This meant that it could take five minutes or more before you could start the next level. This would definitely break any ‘flow state’ you may have been in at the time, and made for a generally less than stellar experience.
And *INSERT DEITY* help you if you were playing a game that needed you to go back to previous levels, as yes, you guessed it, you would have to rewind to the part of the tape that codes this level and load it again.
Clive Barker's Night Breed ZX Spectrum
In the video above you will see a 'Press Play' screen at 03:12. The uploader of this video - RZX Archive - wisely edited out the minutes of Audio-Visual torture you would have been subjected to here. There are several other such 'Press Play' screens in this video. Each would have been equally unpleasant...
To make matters worse, the games rarely gave you any indication as to where on the tape each level was encoded, other than a brief pause in the god awful loading sound.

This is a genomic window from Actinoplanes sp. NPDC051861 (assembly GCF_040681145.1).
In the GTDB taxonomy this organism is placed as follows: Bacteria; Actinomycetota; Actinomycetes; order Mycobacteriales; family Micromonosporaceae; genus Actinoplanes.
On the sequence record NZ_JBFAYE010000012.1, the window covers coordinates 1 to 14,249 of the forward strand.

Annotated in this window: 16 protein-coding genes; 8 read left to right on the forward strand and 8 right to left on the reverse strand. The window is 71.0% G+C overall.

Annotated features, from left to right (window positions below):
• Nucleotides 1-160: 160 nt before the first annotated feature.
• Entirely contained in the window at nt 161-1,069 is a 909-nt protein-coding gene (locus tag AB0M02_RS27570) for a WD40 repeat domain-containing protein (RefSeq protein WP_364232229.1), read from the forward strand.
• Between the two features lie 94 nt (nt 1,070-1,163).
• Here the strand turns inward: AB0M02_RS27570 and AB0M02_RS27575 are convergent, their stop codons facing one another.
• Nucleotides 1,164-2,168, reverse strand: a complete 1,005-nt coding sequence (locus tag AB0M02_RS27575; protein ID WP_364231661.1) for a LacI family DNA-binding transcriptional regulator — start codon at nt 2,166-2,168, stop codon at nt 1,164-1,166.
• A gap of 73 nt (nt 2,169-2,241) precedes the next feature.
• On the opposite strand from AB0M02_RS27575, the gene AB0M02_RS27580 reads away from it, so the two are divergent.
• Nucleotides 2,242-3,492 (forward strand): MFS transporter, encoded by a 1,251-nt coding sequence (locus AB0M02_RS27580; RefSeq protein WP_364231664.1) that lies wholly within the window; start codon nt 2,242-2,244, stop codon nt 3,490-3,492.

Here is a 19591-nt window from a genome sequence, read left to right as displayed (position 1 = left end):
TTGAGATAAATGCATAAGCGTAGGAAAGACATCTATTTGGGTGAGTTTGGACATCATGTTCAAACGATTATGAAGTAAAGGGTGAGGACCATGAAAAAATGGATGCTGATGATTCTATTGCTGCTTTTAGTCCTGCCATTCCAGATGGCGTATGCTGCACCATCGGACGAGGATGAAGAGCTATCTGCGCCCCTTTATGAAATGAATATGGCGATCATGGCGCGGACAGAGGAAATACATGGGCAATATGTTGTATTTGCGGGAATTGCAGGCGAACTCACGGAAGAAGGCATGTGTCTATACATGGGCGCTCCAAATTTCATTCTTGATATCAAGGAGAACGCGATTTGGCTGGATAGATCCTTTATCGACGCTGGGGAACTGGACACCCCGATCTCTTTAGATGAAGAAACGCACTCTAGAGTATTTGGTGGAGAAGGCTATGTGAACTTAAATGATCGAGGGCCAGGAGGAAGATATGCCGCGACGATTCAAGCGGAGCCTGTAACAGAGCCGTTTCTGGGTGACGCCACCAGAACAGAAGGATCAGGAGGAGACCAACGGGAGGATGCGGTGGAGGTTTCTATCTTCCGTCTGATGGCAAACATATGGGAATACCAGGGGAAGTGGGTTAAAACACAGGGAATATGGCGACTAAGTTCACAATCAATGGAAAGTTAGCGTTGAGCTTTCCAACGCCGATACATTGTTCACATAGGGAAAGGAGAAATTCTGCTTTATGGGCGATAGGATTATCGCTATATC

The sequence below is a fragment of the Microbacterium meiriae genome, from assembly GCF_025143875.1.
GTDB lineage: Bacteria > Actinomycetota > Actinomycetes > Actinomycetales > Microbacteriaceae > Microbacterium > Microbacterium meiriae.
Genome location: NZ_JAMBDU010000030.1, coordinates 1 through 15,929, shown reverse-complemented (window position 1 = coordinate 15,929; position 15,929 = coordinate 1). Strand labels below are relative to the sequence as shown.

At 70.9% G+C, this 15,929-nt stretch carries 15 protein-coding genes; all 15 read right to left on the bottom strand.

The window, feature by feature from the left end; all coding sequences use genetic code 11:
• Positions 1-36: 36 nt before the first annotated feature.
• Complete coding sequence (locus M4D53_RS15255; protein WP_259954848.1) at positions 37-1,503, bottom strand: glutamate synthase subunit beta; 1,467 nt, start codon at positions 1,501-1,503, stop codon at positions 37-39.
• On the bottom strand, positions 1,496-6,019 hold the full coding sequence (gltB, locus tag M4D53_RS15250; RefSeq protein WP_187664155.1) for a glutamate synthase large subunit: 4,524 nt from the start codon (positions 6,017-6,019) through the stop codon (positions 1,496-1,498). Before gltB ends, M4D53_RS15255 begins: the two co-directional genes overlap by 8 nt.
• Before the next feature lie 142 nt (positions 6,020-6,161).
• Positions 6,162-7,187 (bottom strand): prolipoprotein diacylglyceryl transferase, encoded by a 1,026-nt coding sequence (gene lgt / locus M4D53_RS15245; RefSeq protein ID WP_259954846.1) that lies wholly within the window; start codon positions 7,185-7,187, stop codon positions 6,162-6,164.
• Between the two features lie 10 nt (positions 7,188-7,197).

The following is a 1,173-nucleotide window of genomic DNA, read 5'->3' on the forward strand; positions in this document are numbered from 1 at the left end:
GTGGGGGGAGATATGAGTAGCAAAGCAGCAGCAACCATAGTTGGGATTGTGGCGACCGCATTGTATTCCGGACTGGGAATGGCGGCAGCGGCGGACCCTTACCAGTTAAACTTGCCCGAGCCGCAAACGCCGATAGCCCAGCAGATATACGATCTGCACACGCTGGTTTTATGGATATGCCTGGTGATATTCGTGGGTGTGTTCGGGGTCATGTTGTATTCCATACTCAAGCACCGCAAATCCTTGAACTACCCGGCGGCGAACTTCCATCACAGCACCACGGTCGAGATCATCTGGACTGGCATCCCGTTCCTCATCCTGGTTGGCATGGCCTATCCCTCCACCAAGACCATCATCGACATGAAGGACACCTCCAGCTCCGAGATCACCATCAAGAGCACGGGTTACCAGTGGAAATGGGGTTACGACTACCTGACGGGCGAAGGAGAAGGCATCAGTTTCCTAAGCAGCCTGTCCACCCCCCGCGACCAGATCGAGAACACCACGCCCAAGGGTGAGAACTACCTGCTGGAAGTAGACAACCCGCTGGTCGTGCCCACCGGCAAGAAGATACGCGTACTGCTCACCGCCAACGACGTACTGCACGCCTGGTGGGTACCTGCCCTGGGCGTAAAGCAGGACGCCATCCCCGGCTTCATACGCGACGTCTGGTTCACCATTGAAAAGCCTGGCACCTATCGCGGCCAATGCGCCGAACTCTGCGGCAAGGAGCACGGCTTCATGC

The workaround for this involved fast forwarding or rewinding the cassette player to random points and pressing play. When you no longer heard the loading sound you had probably found the start of a level.
This would have been far more bearable if the cassette inlay had instructions as to which numbers on the tape counter encoded which level. Unfortunately many did not. Cue trial and error and scribbling down the results with a Biro. With that sound playing. Natch.
(Natch being the slang word of the times with Speccy players, although no one could ever quite work out what it meant, or how exactly you were supposed to use it. Oh well, Natch.)
The multi-load problem was so hated that it spawned playground urban legends. One rumour stated that if you were playing Street Fighter II, not only would you need to load every level, but you would need to load every time you threw a fireball as well.
Thankfully this was not the case, as we can see below.
Street Fighter II: The World Warrior ZX Spectrum
Interesting flying punch technique you have there Ryu...